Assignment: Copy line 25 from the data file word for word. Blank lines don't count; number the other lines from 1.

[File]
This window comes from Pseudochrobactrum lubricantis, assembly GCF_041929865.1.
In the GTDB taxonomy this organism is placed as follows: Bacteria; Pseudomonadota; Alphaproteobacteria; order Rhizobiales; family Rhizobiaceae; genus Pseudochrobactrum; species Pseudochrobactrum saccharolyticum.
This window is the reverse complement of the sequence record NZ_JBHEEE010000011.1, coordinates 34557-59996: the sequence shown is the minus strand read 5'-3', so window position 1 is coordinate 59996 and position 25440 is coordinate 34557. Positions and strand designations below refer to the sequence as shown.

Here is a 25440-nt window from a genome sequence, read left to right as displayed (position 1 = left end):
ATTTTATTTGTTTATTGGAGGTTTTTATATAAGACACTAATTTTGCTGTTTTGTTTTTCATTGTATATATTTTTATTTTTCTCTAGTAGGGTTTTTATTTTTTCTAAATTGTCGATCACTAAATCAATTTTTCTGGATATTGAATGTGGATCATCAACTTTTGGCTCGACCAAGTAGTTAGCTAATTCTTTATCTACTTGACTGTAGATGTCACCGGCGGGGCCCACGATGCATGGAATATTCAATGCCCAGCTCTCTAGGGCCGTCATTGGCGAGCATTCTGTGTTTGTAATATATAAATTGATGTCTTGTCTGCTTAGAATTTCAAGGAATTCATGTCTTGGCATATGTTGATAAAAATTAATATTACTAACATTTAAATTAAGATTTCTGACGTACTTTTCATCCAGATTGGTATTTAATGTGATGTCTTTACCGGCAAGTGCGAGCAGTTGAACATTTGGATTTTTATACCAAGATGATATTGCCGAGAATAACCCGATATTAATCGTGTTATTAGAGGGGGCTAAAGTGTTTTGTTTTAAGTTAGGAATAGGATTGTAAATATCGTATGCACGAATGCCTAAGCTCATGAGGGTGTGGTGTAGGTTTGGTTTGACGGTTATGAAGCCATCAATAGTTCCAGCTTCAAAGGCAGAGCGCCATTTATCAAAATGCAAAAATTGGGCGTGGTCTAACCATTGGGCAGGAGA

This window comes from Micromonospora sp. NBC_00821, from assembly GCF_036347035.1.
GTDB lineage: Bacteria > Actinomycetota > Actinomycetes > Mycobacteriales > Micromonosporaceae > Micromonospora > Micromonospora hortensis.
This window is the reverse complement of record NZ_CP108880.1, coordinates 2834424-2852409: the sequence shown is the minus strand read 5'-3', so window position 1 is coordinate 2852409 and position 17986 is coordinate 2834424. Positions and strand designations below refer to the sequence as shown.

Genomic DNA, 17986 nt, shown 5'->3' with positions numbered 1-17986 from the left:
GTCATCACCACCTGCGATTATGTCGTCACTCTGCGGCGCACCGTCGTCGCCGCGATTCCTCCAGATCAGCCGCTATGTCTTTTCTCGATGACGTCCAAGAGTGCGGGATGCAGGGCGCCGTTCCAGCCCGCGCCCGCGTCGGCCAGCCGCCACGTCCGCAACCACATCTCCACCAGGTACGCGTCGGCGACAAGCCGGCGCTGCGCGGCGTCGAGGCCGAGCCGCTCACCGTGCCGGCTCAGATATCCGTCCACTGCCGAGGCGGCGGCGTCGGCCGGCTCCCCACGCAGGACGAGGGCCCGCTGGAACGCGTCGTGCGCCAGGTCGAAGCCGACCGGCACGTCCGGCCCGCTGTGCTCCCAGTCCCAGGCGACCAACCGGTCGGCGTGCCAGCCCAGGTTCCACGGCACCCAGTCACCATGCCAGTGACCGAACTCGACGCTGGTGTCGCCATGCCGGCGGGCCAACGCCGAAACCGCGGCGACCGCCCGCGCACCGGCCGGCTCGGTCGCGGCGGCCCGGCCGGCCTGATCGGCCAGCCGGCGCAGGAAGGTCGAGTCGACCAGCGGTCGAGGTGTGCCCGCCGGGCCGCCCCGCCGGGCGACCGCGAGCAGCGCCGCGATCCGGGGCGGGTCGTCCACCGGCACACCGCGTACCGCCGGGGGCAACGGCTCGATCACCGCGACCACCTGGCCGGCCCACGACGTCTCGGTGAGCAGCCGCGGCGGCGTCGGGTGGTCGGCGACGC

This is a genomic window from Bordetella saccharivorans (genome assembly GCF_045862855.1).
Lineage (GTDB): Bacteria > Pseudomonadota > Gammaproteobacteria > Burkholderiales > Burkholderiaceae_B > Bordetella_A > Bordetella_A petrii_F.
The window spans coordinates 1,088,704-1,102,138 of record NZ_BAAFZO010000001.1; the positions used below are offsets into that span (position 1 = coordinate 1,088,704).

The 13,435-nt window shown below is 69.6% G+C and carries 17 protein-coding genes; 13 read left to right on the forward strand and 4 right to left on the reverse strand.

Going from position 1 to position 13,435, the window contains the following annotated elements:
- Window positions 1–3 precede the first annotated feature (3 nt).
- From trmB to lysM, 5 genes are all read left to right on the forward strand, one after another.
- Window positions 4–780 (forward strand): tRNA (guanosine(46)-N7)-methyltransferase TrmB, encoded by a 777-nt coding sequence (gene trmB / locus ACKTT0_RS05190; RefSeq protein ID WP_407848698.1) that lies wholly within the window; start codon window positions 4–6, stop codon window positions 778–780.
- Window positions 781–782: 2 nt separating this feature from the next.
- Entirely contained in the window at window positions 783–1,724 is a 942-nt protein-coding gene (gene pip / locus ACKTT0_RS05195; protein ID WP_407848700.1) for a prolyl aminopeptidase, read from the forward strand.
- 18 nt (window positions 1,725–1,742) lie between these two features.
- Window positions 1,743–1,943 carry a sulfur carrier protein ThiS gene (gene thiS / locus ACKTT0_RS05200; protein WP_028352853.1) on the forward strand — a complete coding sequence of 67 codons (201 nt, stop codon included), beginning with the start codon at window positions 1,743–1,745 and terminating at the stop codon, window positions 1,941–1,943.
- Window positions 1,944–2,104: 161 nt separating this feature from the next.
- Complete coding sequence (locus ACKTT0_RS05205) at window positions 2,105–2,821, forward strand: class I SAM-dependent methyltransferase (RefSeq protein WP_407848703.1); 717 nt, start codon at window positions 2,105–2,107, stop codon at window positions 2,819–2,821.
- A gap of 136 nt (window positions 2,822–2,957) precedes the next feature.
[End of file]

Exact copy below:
- A gap of 136 nt (window positions 2,822–2,957) precedes the next feature.